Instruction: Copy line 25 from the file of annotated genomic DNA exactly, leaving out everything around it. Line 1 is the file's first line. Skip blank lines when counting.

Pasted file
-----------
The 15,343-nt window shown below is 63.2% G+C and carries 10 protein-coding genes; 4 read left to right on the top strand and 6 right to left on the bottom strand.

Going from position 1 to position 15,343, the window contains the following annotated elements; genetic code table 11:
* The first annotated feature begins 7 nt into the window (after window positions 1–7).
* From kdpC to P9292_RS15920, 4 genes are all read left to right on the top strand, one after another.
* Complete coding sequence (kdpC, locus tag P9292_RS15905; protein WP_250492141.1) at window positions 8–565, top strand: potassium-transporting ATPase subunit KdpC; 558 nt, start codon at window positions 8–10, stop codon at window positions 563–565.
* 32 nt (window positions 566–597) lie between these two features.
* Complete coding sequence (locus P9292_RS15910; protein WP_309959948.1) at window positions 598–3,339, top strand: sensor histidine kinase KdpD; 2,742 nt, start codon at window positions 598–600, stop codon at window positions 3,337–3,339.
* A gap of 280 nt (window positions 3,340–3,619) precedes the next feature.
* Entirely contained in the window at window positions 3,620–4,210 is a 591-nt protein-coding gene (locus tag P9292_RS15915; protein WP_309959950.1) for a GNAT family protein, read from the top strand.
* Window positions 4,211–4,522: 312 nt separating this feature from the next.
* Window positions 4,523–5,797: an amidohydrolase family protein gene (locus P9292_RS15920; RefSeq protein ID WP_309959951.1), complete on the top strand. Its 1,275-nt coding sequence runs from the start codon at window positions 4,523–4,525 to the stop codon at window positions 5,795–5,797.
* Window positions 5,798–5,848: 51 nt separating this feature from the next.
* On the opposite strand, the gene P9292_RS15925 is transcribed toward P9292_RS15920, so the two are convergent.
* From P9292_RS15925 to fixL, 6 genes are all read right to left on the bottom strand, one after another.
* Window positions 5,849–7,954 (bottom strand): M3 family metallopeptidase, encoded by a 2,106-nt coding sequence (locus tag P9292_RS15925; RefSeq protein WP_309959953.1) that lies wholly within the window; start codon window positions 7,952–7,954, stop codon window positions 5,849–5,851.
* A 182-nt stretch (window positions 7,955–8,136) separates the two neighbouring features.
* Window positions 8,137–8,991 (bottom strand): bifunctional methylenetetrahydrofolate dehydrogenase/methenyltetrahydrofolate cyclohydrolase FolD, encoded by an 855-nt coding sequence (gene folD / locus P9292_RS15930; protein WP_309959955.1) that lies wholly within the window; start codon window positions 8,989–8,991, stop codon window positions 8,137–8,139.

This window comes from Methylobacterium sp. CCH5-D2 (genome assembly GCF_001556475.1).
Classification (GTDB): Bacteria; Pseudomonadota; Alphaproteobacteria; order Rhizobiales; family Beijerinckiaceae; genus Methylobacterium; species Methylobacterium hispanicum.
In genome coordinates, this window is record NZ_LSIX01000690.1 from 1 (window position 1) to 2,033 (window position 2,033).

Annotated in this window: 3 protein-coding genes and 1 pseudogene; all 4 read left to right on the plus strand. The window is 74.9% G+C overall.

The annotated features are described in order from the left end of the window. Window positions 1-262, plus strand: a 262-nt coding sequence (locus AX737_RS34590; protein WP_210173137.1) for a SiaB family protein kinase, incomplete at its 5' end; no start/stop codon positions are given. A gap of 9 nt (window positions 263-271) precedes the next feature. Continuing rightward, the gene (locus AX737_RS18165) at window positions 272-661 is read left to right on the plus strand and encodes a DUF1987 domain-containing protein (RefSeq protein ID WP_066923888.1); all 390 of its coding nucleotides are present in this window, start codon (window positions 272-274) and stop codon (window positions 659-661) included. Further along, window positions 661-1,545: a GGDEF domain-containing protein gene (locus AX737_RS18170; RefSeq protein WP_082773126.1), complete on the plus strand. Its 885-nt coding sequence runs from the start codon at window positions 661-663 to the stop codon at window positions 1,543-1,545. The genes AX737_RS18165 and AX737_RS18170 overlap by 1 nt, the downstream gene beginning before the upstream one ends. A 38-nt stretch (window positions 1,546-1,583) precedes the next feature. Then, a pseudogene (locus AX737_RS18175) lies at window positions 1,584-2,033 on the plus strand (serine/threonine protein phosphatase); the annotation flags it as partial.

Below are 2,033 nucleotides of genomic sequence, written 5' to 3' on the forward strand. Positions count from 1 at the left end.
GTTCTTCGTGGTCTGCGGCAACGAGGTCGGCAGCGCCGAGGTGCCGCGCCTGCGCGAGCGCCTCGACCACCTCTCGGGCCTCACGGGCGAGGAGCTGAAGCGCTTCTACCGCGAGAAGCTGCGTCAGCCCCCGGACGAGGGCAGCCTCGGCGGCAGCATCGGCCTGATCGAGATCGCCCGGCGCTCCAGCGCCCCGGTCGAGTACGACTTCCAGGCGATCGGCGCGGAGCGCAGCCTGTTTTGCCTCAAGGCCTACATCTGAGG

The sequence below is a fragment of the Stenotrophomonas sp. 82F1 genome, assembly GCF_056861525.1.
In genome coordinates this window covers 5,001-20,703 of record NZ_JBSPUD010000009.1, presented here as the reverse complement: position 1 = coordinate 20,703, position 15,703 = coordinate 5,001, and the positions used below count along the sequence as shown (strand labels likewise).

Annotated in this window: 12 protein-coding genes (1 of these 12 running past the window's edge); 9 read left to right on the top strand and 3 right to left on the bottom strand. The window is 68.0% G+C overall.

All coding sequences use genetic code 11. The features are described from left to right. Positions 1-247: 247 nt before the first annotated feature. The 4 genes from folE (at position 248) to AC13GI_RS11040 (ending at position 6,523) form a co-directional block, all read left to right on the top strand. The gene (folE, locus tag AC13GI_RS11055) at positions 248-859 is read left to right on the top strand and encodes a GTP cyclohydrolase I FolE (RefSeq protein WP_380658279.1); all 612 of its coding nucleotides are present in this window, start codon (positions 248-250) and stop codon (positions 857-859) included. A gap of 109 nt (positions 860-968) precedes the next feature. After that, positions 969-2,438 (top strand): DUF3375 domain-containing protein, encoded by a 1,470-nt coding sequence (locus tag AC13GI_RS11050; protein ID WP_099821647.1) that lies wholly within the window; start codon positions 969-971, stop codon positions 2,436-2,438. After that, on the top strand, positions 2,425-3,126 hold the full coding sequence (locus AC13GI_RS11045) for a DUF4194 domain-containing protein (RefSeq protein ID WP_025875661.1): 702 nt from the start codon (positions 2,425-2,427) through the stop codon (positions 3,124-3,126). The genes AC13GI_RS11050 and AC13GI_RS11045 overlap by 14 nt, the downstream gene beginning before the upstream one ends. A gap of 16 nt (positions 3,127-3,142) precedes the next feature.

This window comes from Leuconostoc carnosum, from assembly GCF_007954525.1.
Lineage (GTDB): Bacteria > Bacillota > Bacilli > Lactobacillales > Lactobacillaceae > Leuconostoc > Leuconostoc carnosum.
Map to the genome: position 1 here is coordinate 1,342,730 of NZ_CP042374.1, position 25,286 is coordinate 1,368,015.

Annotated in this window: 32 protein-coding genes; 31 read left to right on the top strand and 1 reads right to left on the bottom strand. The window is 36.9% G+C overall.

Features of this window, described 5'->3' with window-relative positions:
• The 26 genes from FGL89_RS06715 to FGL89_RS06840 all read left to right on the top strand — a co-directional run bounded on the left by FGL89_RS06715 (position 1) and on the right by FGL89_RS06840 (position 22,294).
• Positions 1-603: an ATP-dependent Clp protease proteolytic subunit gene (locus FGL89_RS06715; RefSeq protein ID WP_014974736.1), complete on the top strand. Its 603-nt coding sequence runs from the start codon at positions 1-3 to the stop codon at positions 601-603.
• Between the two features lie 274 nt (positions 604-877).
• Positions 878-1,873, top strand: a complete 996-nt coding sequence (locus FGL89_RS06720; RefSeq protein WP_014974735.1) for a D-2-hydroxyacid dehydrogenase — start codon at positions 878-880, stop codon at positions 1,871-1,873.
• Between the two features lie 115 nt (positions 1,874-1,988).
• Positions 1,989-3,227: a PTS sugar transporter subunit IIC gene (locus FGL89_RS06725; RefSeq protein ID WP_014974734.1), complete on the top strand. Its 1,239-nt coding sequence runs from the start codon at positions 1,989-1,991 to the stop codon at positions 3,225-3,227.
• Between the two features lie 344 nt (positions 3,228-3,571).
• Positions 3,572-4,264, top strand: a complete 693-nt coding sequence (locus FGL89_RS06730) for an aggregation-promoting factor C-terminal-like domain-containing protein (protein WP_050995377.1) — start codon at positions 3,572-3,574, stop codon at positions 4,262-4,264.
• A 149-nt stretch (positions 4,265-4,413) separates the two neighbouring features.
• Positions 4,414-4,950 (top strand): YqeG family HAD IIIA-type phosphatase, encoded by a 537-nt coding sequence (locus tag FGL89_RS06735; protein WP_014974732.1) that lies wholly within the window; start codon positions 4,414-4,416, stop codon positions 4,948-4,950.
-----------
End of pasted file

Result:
The sequence below is a fragment of the Stenotrophomonas sp. 82F1 genome, assembly GCF_056861525.1.